Police respond to Unison’s staff worries

ACPOS (The Association of Chief Police Officers in Scotland) launch this years festive drink drug driving campaign.'Chief Constable Justine Curran ACPOS Vice President, Kenny MacAskill Secretary for Justice and  Frank Mulholland QC Lord Advocate launch the campaign. more info 07771 842 881

ACPOS (The Association of Chief Police Officers in Scotland) launch this years festive drink drug driving campaign.'Chief Constable Justine Curran ACPOS Vice President, Kenny MacAskill Secretary for Justice and Frank Mulholland QC Lord Advocate launch the campaign. more info 07771 842 881

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Humberside Police have responded to concerns made by the union who represent police staff members in Humberside about plans to cut staff numbers.

Last week, bench secretary for Humberisde Police staff Unison branch, Harry Berry, said that cuts to the force have gone far enough.

He said: “The forces new operating model includes a reduction of over 70 investigating officers from across the force area.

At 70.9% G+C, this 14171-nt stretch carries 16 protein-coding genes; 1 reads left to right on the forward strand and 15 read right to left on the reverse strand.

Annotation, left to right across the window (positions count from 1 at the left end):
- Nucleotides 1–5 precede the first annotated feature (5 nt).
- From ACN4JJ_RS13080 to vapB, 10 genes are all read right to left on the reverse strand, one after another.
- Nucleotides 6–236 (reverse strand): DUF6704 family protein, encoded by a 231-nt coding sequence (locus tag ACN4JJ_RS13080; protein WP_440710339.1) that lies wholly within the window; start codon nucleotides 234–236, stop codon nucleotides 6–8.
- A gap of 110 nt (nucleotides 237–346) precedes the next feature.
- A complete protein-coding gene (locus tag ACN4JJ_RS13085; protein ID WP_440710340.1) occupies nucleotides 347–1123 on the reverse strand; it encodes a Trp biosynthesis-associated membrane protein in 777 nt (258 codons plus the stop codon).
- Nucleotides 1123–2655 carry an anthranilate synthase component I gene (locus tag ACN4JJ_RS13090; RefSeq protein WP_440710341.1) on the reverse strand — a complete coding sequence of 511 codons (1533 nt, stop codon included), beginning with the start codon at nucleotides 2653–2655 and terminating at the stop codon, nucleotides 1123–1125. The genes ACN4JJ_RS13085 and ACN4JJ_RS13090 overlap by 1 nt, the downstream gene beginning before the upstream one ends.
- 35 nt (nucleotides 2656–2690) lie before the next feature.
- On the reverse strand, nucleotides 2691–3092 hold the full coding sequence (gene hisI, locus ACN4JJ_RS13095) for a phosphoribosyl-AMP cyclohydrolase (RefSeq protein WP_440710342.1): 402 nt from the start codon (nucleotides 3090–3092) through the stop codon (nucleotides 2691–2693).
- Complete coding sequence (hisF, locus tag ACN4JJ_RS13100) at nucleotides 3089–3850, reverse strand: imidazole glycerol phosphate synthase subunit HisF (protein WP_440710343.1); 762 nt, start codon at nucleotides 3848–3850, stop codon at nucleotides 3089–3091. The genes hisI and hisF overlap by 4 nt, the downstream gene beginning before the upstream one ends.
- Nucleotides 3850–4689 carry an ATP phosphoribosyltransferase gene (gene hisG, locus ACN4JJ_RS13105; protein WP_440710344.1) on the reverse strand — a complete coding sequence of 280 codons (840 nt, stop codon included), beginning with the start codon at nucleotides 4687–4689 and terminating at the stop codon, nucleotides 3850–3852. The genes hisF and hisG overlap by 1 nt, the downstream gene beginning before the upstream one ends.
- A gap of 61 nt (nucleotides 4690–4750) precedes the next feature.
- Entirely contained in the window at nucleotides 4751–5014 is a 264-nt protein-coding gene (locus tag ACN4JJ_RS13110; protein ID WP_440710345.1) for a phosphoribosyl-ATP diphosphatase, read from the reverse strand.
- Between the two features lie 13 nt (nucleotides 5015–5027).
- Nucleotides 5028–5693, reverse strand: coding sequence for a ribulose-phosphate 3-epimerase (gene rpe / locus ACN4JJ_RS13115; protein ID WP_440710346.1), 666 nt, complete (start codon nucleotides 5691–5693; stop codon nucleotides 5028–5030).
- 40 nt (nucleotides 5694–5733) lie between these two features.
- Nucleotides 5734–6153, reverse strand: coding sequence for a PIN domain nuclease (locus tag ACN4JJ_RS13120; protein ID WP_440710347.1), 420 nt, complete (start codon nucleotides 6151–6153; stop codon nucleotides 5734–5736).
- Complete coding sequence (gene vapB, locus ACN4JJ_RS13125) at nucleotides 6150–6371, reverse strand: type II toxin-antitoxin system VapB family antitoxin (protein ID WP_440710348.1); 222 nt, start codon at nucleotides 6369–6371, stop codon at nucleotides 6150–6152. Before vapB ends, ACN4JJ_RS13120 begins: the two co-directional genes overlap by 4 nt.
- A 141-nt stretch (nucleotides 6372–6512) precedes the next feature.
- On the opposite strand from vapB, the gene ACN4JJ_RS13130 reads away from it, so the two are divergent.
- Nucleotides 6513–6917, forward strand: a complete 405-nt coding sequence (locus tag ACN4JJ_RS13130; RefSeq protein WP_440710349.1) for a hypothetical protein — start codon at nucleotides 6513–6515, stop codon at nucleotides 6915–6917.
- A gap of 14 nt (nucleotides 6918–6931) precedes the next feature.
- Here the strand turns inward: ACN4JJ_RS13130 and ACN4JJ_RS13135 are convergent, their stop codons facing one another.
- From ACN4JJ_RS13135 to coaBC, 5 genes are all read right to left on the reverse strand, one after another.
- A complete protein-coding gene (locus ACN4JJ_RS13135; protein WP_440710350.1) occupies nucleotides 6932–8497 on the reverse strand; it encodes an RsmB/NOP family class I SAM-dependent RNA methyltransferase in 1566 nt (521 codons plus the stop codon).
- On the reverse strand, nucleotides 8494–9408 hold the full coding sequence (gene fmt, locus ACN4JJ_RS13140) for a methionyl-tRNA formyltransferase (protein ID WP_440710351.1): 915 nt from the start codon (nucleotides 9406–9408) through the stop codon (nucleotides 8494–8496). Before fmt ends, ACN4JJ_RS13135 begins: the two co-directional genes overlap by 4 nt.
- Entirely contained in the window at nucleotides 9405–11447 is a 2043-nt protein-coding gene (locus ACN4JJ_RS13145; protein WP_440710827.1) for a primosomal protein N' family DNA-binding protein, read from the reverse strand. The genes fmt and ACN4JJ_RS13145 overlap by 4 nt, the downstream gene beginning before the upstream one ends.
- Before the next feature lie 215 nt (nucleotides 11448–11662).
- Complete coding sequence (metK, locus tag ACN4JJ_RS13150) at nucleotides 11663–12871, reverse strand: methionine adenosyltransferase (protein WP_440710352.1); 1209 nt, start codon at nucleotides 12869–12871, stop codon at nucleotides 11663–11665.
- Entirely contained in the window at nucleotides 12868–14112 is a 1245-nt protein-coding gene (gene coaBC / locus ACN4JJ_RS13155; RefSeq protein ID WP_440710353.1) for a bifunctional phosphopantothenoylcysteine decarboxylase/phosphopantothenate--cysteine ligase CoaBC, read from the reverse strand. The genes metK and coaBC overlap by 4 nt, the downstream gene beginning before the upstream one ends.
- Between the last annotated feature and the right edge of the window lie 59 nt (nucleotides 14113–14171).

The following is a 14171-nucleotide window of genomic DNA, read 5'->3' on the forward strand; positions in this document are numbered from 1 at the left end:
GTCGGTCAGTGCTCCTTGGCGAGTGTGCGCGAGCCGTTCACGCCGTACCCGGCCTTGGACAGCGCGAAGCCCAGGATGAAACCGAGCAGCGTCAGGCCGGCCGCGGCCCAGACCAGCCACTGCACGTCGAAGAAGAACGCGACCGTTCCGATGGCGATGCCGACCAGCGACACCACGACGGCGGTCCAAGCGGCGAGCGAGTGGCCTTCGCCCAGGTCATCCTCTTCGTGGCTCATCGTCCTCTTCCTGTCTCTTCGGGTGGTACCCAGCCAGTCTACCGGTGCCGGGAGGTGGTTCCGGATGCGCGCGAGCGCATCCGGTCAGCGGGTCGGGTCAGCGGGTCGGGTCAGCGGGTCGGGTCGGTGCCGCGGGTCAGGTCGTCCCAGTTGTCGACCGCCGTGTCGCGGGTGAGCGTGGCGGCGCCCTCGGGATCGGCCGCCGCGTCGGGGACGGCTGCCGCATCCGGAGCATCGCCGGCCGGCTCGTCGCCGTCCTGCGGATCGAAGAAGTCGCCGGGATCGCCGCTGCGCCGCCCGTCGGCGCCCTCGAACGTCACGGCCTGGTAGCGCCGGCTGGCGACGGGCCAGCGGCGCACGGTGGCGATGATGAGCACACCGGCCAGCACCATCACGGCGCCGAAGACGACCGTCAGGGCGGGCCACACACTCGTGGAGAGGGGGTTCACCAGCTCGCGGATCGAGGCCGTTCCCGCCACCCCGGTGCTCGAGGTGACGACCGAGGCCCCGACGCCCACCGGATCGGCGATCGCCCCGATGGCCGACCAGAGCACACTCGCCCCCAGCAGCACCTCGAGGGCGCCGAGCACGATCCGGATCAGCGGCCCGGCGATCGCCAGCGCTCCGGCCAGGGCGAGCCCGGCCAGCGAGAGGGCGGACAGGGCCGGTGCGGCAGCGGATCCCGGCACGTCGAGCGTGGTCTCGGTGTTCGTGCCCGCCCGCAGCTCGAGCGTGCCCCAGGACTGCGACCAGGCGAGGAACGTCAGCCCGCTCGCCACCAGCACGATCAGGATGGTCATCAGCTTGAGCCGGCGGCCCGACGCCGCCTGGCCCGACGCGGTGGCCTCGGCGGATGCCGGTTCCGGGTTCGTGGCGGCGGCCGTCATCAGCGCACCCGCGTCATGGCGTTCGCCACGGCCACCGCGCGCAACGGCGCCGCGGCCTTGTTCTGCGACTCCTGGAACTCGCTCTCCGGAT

“We now feel it is essential that people in our local communities contact their MPs and stress in the strongest possible terms that these cuts to our police service have gone far enough.”

Now Chief Constable Justine Curran from Humberside Police has responded to the union’s concerns.

She said: “We have been open from the outset in terms of explaining to our staff and the public that more than 80 per cent of our budget is spent on people and in order to meet the savings requirements of Central Government we will have to reduce by around 500 police staff.

“We will be a smaller, but more efficient force in the future.

“By stripping out layers of bureaucracy, creating a large flexible team of staff, harnessing new technology and focusing our resources in the areas and at the times of greatest need, we are confident that we can maintain our service to the public and continue to make a real difference in our communities.”

Chief Constable Curran also went on to address the concerns regarding loss of jobs within the force, saying that Humberside Police is “working with staff associations to do our best to re-deploy displaced people into new roles in the organisation and to keep compulsory redundancy to an absolute minimum.”

Chief Constable Curran added: “The change to shift patterns will mean officers and some staff will have fewer weekends off and some of the changes we are making will mean longer travel times to and from work.

We know this is difficult and we are doing our best to minimise the impact – That said, we make no apologies for putting the public first. Our drivers for change are modernisation, efficiency and providing the best possible service – the public must always come first – we are confident that we can maintain our service to the public and continue to make a real difference in our communities.”